Tuesday, October 12, 2010

The devil's in the complex question: Are you good on your feet with media?

I learned early on to look for the devil in the details of a two-part question from a reporter--one of my favorites used to put two disparate questions into two separate clauses of the same sentence, and woe be unto you if you didn't notice.

In "Watching a misquote in real time," King Kaufman offers a detailed breakdown of how the same thing happened to a 49ers linebacker.  The team had just lost a game, putting it at 0-5.  The question from a local NBC affiliate repoter was "“Is 0-5 insurmountable? Can you guys get back in this?”  And the full answer was "Absolutely not. I don’t think so. I know we still have a chance. Only thing I’m hanging my hat on is: We need to find a spark. Period.”

It's worth reading this breakdown, since Kaufman looks at how the resulting television show emphasized only part one of the answer--"Absolutely not"--and suggested that it referred to the second part of the two-part question, when the full answer suggests otherwise.  He reminds reporters:
It’s important to listen to the person you’re interviewing. That might sound silly, but for those of you who’ve never done it, it’s actually sometimes really difficult to do that. Scott had a lot to think about — not tripping as he and Spikes walked together, microphone placement, his back-pedaling camera person, what he was going to say next and so on — and actually catching which part of his question Spikes was responding to when he said “Absolutely not” was a tall order. Which is why you don’t ask questions like that. 
But reporters do ask questions like that, some intentionally, some in sloppy technique. I'd paraphrase that advice if you're the interviewee, speaking to a reporter on the fly:  It's important to listen to the person who's interviewing you. That might sound silly, but for those of you who haven't thought about it, it's actually sometimes really difficult to do that.  Here are some tips for recognizing and responding to complex questions:
  • Listen for verbal red flags:  I always listen for two-part questions ("Do you walk to work or do you carry your lunch?"), especially when the two parts are disparate topics or directions.  Other red flags are any question that presumes an answer ("You must be really happy now"), because your first impulse may be to make a short, unequivocal denial or agreement like "Absolutely not"--a short response that can be taken out of context.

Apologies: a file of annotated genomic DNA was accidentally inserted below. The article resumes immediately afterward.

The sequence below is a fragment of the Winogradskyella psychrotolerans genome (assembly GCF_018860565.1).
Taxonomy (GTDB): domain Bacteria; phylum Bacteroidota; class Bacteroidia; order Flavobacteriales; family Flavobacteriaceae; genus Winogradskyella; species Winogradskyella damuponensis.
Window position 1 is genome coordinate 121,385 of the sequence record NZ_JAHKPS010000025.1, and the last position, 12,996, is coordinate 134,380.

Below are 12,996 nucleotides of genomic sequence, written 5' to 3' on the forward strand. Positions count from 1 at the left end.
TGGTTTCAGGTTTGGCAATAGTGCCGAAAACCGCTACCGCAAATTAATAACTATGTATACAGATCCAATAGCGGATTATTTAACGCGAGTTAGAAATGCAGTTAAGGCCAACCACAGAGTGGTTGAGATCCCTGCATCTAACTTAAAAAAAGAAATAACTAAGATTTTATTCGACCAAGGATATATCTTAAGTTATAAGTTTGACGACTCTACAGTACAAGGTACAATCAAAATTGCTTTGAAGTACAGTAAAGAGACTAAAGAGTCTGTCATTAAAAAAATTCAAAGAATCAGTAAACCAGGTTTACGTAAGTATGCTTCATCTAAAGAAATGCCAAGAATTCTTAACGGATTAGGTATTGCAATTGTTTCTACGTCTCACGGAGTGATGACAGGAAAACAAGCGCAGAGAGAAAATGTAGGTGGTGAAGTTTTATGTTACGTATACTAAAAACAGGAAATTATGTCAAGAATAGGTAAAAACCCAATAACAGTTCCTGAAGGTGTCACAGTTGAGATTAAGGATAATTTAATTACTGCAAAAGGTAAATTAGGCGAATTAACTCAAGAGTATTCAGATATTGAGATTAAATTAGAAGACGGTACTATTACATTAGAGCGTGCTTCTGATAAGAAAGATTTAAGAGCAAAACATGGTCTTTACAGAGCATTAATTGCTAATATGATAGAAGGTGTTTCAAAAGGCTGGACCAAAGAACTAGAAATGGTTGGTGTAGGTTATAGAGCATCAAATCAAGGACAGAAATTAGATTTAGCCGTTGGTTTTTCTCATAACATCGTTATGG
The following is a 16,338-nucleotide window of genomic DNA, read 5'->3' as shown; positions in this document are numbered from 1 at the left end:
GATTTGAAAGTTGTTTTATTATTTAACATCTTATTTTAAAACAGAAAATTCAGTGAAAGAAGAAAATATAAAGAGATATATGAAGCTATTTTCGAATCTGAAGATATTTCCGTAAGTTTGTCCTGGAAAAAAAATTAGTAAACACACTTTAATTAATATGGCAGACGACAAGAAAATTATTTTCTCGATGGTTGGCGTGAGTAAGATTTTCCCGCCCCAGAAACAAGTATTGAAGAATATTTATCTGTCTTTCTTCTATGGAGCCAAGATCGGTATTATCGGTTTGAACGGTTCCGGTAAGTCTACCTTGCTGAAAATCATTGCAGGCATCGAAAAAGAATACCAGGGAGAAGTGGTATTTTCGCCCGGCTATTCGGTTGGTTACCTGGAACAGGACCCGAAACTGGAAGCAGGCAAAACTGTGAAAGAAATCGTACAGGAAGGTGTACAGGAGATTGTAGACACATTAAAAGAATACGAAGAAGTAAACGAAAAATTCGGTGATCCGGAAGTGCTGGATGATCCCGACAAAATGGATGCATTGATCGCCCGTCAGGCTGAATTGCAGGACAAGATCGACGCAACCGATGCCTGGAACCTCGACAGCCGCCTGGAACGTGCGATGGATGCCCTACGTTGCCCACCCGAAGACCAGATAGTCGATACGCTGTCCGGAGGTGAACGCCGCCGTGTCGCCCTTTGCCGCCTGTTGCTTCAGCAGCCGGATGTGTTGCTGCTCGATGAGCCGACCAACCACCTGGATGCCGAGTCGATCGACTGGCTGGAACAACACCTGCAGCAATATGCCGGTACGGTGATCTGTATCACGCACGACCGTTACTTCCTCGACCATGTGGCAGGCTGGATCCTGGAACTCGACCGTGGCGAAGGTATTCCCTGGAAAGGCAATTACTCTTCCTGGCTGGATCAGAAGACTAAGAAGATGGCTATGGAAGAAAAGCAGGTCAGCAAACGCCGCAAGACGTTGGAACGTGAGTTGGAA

• Stop and ask a clarifying question or otherwise break apart the question:  "Which of those do you want me to answer first?" or "Let's go back to the first part of that question, so I can talk specifically about x."  If you're in a place where you can write down the questions, do it and refer to your notes. 
  • If the question is long and presumptive, make your answer a complete thought.  In this example, that would involve saying something like, "0-5 is absolutely not insurmountable. We're going to keep pushing." Even if the latter sentence were dropped, you've answered the presumptive question in a way that can't be easily edited.
  • Pause before you jump in with an answer, particularly when answering a compound question. Even a few seconds of reflection will help you avoid getting caught in this way.
My November 3 and 4 workshop, "Good on Your Feet," includes a significant portion on handling Q&A and other extemporaneous situations where you need to speak clearly but on the fly. Registration details are below.

UPDATE: King Kaufman was quick on the draw and said nice things about this post.
Learn how to be a dynamic speaker in my next two-day workshop, Good on Your Feet: A dynamic speaking skills workshop, November 3 and 4 in Washington, DC. I also offer one-on-one and group media interview skills training; just email me at info[at]dontgetcaught[dot]biz for more information.

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